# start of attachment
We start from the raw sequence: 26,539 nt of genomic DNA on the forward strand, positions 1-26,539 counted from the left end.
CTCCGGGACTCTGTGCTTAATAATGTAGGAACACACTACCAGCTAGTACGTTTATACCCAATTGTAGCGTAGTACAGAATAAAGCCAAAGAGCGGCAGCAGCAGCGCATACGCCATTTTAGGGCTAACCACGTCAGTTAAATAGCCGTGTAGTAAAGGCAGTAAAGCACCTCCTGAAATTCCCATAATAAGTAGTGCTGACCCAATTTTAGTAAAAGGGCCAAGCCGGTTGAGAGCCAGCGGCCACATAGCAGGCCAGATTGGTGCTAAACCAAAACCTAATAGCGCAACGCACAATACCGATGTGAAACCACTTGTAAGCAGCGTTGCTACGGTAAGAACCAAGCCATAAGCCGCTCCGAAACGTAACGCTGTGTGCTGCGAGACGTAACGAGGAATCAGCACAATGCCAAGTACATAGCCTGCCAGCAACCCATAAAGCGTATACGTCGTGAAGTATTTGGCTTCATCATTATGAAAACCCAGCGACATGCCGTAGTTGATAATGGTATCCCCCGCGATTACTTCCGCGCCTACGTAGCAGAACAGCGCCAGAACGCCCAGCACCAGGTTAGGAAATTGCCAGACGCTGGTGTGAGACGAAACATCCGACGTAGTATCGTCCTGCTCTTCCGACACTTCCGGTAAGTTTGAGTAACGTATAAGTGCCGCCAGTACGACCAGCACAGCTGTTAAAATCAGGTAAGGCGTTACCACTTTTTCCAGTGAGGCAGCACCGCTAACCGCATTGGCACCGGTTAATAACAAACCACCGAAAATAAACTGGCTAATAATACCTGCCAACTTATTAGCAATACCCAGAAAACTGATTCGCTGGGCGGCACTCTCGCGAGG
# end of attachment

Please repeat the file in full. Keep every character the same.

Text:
We start from the raw sequence: 26,539 nt of genomic DNA on the forward strand, positions 1-26,539 counted from the left end.
CTCCGGGACTCTGTGCTTAATAATGTAGGAACACACTACCAGCTAGTACGTTTATACCCAATTGTAGCGTAGTACAGAATAAAGCCAAAGAGCGGCAGCAGCAGCGCATACGCCATTTTAGGGCTAACCACGTCAGTTAAATAGCCGTGTAGTAAAGGCAGTAAAGCACCTCCTGAAATTCCCATAATAAGTAGTGCTGACCCAATTTTAGTAAAAGGGCCAAGCCGGTTGAGAGCCAGCGGCCACATAGCAGGCCAGATTGGTGCTAAACCAAAACCTAATAGCGCAACGCACAATACCGATGTGAAACCACTTGTAAGCAGCGTTGCTACGGTAAGAACCAAGCCATAAGCCGCTCCGAAACGTAACGCTGTGTGCTGCGAGACGTAACGAGGAATCAGCACAATGCCAAGTACATAGCCTGCCAGCAACCCATAAAGCGTATACGTCGTGAAGTATTTGGCTTCATCATTATGAAAACCCAGCGACATGCCGTAGTTGATAATGGTATCCCCCGCGATTACTTCCGCGCCTACGTAGCAGAACAGCGCCAGAACGCCCAGCACCAGGTTAGGAAATTGCCAGACGCTGGTGTGAGACGAAACATCCGACGTAGTATCGTCCTGCTCTTCCGACACTTCCGGTAAGTTTGAGTAACGTATAAGTGCCGCCAGTACGACCAGCACAGCTGTTAAAATCAGGTAAGGCGTTACCACTTTTTCCAGTGAGGCAGCACCGCTAACCGCATTGGCACCGGTTAATAACAAACCACCGAAAATAAACTGGCTAATAATACCTGCCAACTTATTAGCAATACCCAGAAAACTGATTCGCTGGGCGGCACTCTCGCGAGG